Once August rolls around, a collective groan can be heard from students across the country that can only mean one thing: the start of school is almost upon us. Students ranging from the ages of six to approximately 23 gather their new notebooks, folders, pens and pencils and prepare for that first day back: meeting teachers, finding classes and making friends. For some students, it’s a dreaded day; for others, college students namely, ‘Syllabus Week’ is their last hoorah before the real work starts.
With Millersville being known for their fabulous education programs, many professional block education students are preparing for their long-awaited semesters of student teaching. A select 16, however, have already found themselves in their placements through a program called the Anchored Placement Program. This program, established in the Elementary/Early Childhood Education department in 2009 by Dr. Marcia Nell, allows Millersville students to participate in a year-long clinical experience in which they are in the classroom the full school year instead of just one semester.
Central York School District is the only participating school district as of right now, but the program will hopefully be expanded to include other districts in the future. “It’s a fabulous district,” Dr. Nell said of Central York. “They do model what it truly does mean to be a standards-based school. They didn’t have these knee-jerk reactions to the legislation and say ‘Ok, we’ll settle for mediocre and just put teacher manuals in teachers’ hands.’ They really value the teachers’ professionalism and provide them with all the support they need so the teachers are effective in the classroom. Where teacher and student interact: they support that relationship. It’s a model district. They do those things that research has shown to be effective.”
Alysha Staggers, 20, a senior Elementary Education major, has been placed in Mrs. Jodie Lauber’s first grade classroom at Roundtown Elementary School. Staggers is a 2010 graduate of Central York High School and completed all her schooling within the district, so she was very excited when she first heard about the program. “Central York is my home district so any chance I had at getting a placement there, I was definitely going to take advantage of,” said Staggers. “I absolutely loved growing up in Central York and I take such pride in that district. The resources there are incredible, and the staff is just so friendly and always willing to help. I knew that Central York was an amazing district and I would be so lucky to get to spend my senior year learning from the people and students there.”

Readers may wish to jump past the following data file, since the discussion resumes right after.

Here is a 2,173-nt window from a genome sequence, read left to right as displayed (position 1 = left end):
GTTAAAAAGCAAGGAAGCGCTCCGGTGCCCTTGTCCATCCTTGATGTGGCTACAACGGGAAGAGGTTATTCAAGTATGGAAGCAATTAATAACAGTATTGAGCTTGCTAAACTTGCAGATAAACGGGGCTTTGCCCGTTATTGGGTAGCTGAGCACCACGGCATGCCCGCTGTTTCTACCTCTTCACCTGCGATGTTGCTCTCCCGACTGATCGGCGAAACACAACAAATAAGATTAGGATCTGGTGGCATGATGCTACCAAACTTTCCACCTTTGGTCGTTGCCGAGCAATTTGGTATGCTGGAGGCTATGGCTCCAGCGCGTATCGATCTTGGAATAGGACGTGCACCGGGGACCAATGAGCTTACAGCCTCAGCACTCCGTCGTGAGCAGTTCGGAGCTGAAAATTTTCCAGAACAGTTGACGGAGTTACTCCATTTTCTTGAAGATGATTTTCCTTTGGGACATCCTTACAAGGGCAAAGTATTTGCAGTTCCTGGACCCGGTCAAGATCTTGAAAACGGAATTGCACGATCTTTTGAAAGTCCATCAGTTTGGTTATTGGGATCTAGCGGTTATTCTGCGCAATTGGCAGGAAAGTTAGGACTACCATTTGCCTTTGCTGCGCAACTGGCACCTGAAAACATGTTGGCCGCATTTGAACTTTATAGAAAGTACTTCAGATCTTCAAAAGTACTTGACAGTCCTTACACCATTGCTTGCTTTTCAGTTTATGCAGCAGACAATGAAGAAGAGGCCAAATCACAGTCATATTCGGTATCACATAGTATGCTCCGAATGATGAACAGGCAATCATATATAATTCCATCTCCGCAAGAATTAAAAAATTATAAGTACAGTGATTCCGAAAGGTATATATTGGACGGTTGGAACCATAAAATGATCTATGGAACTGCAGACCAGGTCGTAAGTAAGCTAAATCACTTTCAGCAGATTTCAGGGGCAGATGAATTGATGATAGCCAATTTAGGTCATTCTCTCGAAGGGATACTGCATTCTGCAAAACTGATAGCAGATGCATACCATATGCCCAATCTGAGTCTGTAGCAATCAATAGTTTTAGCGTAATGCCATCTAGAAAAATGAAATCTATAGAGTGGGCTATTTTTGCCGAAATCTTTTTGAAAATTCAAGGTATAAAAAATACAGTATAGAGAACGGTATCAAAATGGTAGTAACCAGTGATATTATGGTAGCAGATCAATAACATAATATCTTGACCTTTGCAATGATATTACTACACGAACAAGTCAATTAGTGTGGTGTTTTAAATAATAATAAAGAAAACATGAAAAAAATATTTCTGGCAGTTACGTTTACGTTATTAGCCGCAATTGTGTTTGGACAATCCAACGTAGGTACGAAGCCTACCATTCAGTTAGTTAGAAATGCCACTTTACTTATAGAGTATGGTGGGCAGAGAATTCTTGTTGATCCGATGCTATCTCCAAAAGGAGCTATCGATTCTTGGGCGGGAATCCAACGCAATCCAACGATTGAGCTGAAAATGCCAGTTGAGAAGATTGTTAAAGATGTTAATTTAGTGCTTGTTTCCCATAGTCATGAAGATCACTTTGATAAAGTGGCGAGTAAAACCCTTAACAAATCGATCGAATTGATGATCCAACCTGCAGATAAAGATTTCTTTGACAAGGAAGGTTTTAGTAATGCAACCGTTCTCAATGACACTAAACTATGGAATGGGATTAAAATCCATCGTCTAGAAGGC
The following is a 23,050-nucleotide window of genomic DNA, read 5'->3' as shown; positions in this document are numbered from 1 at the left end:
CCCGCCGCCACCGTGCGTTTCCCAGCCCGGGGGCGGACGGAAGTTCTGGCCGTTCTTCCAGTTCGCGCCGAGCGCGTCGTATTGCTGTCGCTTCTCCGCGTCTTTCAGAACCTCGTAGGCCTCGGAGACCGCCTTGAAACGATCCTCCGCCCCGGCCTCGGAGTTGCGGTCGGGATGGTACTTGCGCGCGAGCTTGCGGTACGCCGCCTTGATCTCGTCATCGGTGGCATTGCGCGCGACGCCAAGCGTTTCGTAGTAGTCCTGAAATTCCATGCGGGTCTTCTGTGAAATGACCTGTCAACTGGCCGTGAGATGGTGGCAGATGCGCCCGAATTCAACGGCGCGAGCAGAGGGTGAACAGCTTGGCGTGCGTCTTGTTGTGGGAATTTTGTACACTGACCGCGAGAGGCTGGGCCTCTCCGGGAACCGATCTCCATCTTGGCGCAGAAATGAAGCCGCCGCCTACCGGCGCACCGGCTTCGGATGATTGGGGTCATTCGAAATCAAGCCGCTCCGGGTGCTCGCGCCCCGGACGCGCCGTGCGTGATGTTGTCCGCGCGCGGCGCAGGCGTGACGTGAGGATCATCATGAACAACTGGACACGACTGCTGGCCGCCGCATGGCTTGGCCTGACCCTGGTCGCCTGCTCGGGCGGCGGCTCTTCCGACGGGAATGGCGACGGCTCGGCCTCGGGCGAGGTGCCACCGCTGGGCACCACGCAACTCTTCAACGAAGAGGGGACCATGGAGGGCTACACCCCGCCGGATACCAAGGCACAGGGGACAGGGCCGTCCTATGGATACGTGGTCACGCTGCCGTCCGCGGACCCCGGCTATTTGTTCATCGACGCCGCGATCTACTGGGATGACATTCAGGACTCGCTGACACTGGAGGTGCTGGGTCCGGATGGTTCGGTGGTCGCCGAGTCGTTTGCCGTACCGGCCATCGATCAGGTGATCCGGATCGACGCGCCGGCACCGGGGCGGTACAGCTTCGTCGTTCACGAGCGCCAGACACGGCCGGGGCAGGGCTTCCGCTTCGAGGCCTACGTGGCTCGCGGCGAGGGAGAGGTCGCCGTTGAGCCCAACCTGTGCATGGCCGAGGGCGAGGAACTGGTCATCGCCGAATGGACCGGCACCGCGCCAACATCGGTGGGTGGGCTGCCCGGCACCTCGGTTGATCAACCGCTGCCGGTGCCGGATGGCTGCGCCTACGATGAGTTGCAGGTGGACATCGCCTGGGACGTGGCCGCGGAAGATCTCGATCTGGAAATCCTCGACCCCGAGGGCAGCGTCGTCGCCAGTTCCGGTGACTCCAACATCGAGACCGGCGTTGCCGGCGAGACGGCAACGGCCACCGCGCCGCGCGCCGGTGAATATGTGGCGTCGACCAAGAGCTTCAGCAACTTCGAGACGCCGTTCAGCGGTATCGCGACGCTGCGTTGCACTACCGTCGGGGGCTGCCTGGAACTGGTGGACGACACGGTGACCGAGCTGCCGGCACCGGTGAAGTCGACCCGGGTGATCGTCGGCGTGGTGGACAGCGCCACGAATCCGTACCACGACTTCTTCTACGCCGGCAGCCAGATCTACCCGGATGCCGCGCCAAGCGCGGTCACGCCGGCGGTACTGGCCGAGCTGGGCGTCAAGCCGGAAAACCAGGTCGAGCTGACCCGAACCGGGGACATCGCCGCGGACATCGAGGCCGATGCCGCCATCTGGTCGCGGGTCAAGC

Students interested in the program fill out an application which is then reviewed by Dr. Nell and other faculty in the department, the principals of the elementary schools and the volunteer cooperating teachers. The first year Dr. Nell ran the program, five students took part. The number of students that can participate depends on how many cooperating teachers are available and willing to take part. This year, only 16 students were selected from 20 applicants.
Staggers went above and beyond the call of duty and has been helping her teacher since the summer months. “I went in over the summer to help set up her room and she was just so welcoming and sweet and made me feel like part of the school community. She gave me a tour and introduced me to everyone so I felt very comfortable. I think she is so organized and creative and absolutely hilarious, and I am learning so much from her.”